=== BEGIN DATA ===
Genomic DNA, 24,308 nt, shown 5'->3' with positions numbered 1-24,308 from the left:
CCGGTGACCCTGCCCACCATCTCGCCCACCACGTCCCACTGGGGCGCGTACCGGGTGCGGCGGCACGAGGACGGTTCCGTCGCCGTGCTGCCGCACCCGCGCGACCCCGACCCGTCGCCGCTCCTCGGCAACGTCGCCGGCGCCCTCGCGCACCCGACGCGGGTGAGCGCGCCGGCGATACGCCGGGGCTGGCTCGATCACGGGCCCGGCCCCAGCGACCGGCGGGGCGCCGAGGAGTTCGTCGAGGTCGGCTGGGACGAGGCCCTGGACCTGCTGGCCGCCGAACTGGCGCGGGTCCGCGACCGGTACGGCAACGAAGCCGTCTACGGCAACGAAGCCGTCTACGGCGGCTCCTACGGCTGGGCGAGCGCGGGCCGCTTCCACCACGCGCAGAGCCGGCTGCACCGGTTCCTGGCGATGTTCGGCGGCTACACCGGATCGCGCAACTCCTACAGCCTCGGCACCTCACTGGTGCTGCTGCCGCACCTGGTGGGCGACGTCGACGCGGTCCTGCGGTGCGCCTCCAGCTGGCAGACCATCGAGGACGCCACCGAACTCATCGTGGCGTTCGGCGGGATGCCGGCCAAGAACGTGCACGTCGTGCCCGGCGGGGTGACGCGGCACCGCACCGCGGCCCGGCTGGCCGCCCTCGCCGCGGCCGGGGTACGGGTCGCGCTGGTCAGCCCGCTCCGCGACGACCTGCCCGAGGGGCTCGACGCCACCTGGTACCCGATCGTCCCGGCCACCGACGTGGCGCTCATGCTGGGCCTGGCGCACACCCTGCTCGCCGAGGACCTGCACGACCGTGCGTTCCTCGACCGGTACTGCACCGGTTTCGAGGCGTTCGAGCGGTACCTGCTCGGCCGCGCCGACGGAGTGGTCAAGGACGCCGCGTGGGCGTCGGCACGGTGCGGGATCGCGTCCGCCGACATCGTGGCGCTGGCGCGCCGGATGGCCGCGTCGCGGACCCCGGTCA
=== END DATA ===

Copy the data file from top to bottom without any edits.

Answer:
Genomic DNA, 24,308 nt, shown 5'->3' with positions numbered 1-24,308 from the left:
CCGGTGACCCTGCCCACCATCTCGCCCACCACGTCCCACTGGGGCGCGTACCGGGTGCGGCGGCACGAGGACGGTTCCGTCGCCGTGCTGCCGCACCCGCGCGACCCCGACCCGTCGCCGCTCCTCGGCAACGTCGCCGGCGCCCTCGCGCACCCGACGCGGGTGAGCGCGCCGGCGATACGCCGGGGCTGGCTCGATCACGGGCCCGGCCCCAGCGACCGGCGGGGCGCCGAGGAGTTCGTCGAGGTCGGCTGGGACGAGGCCCTGGACCTGCTGGCCGCCGAACTGGCGCGGGTCCGCGACCGGTACGGCAACGAAGCCGTCTACGGCAACGAAGCCGTCTACGGCGGCTCCTACGGCTGGGCGAGCGCGGGCCGCTTCCACCACGCGCAGAGCCGGCTGCACCGGTTCCTGGCGATGTTCGGCGGCTACACCGGATCGCGCAACTCCTACAGCCTCGGCACCTCACTGGTGCTGCTGCCGCACCTGGTGGGCGACGTCGACGCGGTCCTGCGGTGCGCCTCCAGCTGGCAGACCATCGAGGACGCCACCGAACTCATCGTGGCGTTCGGCGGGATGCCGGCCAAGAACGTGCACGTCGTGCCCGGCGGGGTGACGCGGCACCGCACCGCGGCCCGGCTGGCCGCCCTCGCCGCGGCCGGGGTACGGGTCGCGCTGGTCAGCCCGCTCCGCGACGACCTGCCCGAGGGGCTCGACGCCACCTGGTACCCGATCGTCCCGGCCACCGACGTGGCGCTCATGCTGGGCCTGGCGCACACCCTGCTCGCCGAGGACCTGCACGACCGTGCGTTCCTCGACCGGTACTGCACCGGTTTCGAGGCGTTCGAGCGGTACCTGCTCGGCCGCGCCGACGGAGTGGTCAAGGACGCCGCGTGGGCGTCGGCACGGTGCGGGATCGCGTCCGCCGACATCGTGGCGCTGGCGCGCCGGATGGCCGCGTCGCGGACCCCGGTCA